The Muppets is, well, the Muppets. It’s a movie about a universe where felt creatures with vague resemblance to animals wander around without drawing any comment on their existence from normal people. This has grown to the extent that they apparently breed with humans as the muppet/person sibling pair that are the films main characters would attest.
Seriously though, it’s the Muppets so you know what to expect. An evil oil tycoon is about to bulldoze the old Muppet Show theatre into the ground, and the former inhabitants have only a few days to raise the money to save it. Encouraged by the previously mentioned siblings – Gary (Jason Segal, also a co-writer) and new Muppet character Walter (Peter Linz) – Kermit the Frog rounds up the old crew for one last show.
It is funny and it is enjoyable. The Muppets have a great knack of maintaining tropes for each character while also imbuing a degree of freshness for each outing, coming up with sketch and scenario to keep the audience laughing. Kermit and Piggy’s latest love spat takes on a refreshing twist when she strikes out on her own to become a fashion mogul, while Fozzy Bear, always a treat, is headlining a Muppet tribute act – the “Moopets” – in one of the films best moments, not to mention Animal in anger counselling. Whether it is one-liners, more elaborate gags, or even the infusion of a large degree of very dark humour at times – for the adults – the Muppets is far more hit then miss. I suppose it at times feels like a homage or tribute to itself, but that doesn’t stop the fun. If you liked the Muppets at anytime in your life, you will like this movie. And if you didn’t, you appear to have misplaced your soul.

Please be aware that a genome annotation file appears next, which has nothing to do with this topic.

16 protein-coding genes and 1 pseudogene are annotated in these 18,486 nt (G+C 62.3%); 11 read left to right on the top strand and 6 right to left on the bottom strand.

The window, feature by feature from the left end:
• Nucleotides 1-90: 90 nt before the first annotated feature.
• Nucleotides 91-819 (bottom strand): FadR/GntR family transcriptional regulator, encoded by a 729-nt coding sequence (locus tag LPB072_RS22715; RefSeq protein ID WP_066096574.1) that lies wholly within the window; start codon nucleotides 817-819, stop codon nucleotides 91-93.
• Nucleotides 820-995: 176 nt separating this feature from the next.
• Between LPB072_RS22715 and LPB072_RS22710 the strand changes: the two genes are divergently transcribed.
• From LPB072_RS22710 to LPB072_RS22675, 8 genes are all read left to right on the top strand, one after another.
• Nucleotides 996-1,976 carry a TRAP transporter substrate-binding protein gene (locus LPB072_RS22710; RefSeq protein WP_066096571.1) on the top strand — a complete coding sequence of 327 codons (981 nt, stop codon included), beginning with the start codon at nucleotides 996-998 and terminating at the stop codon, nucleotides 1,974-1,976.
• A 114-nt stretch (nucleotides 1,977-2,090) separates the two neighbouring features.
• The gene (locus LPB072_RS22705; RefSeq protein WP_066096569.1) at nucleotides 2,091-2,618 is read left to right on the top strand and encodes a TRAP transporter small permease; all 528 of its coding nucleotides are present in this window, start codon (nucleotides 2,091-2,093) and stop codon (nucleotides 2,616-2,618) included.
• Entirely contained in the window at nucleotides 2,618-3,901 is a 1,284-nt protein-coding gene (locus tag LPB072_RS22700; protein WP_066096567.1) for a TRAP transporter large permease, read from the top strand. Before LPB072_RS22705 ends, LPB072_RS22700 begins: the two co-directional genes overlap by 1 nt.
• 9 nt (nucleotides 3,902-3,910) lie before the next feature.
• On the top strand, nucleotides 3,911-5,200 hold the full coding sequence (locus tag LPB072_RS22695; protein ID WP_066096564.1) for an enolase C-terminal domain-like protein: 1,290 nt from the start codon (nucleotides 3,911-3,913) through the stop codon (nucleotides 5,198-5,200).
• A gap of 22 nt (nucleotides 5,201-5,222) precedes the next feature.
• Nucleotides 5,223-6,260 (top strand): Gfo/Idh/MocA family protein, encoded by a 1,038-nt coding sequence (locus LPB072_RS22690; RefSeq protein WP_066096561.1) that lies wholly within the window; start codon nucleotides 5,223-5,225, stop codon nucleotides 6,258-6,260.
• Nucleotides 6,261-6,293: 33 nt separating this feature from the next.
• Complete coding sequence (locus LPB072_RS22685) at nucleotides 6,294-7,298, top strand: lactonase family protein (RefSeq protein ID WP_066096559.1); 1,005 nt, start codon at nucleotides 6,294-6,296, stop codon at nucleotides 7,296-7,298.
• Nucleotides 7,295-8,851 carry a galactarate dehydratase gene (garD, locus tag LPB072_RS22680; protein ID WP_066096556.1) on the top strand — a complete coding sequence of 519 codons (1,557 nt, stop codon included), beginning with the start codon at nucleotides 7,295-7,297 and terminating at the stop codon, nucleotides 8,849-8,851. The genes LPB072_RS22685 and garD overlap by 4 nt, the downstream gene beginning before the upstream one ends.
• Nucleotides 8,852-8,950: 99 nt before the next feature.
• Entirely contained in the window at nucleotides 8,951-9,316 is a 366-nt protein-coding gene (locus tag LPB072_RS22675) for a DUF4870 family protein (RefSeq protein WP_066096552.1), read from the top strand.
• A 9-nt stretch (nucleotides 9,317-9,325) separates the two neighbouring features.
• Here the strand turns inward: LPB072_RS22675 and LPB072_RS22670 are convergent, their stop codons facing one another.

The previously mentioned Moopets feature Dave Grohl on drums (named “Animool”), a short, silent, yet hilarious part, which is just one of a large number of effective celebrity cameos. Rashida Jones (The Office, Parks And Recreation), Emily Blunt (The Devil Wears Prada), Zach Galifianakis (The Hangover), Rico Rodriguez (Modern Family), Whoopi Goldberg (Everything?), Selena Gomez (She sings, I think?) all appear in brief, but very effective snippets. Special mention though, goes to Jack Black, appearing as himself, kidnapped by the Muppets to be their celebrity host. Black frequently gets flak for some of his more vulgar comedic roles, but he frequently nails it humour wise, and The Muppets is one of those. Also, Jim Parsons (The Big Bang Theory) has a small, but very awesome role, that gets special noting.
Beyond that, a large number of people appear for split second shots, which while showing how popular the Muppets are among some sections of the entertainment industry, is not strictly necessary or vital.
The musical parts are decent enough, though I wouldn’t consider them Oscar material by any means. Jason Segal seems to be making a “thing” of singing in everything he’s in, but he is able to carry it off, the Muppet cast too. With the exception of a cringe-worthy rap number from the villain, it all works.
The actual human characters of mention are few, and being honest, they aren’t trying too hard. Segal and his suffering girlfriend played by Amy Adams don’t ever really make the “buy” the universe they are trying to present (of course, the fourth wall is broken over and over again, so…) but it goes mostly for Adams who seems kind of bored at times. Phoned in, certainly. Chris Cooper, as the stereo-typical bad guy, has such a ridiculous part to play that it s hard to appraise his acting chops in this flick.
Hardcore fans of the old series might be disappointed at the sidelining that some of the characters receive, especially Gonzo, but I suppose that is to be expected with the limited running time. Just about everyone gets a bit of spotlight, just some more than others. Walter, the new guy, gets most of the attention, and that’s ok given that he’s propelling the whole thing, but at times the audience might want a bit less “coming-of-age” plot and a bit more of Staler and Waldorf.
A final note is that, in the cinema screen where I and my better half watched the film, only a tiny percentage of a packed house were under the age of 18. One wonders if the Muppets haven’t gone from being a thing for all ages to just something that pop up for the older crowd from time to time.